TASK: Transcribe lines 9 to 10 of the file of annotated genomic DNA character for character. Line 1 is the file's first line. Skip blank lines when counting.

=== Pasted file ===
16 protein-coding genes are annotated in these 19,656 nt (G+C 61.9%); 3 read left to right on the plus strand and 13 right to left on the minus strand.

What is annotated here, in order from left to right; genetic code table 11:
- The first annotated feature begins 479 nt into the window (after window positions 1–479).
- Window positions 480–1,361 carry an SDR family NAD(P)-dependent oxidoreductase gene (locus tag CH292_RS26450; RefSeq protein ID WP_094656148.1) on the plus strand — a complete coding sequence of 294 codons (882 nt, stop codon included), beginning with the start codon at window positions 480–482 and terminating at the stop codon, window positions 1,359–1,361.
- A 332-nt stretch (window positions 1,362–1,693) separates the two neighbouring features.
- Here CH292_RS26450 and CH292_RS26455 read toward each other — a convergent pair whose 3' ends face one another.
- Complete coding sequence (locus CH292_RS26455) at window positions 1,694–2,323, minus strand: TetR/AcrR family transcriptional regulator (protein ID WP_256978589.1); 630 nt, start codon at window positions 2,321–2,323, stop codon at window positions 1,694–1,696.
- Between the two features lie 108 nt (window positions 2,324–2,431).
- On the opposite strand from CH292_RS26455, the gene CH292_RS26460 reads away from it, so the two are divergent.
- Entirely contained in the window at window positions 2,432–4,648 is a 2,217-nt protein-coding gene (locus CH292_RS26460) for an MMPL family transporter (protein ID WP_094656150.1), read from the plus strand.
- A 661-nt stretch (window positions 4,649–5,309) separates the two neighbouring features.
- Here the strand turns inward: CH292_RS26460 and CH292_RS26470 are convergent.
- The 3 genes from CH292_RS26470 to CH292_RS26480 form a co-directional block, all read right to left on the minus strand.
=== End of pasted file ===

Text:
- On the opposite strand from CH292_RS26455, the gene CH292_RS26460 reads away from it, so the two are divergent.
- Entirely contained in the window at window positions 2,432–4,648 is a 2,217-nt protein-coding gene (locus CH292_RS26460) for an MMPL family transporter (protein ID WP_094656150.1), read from the plus strand.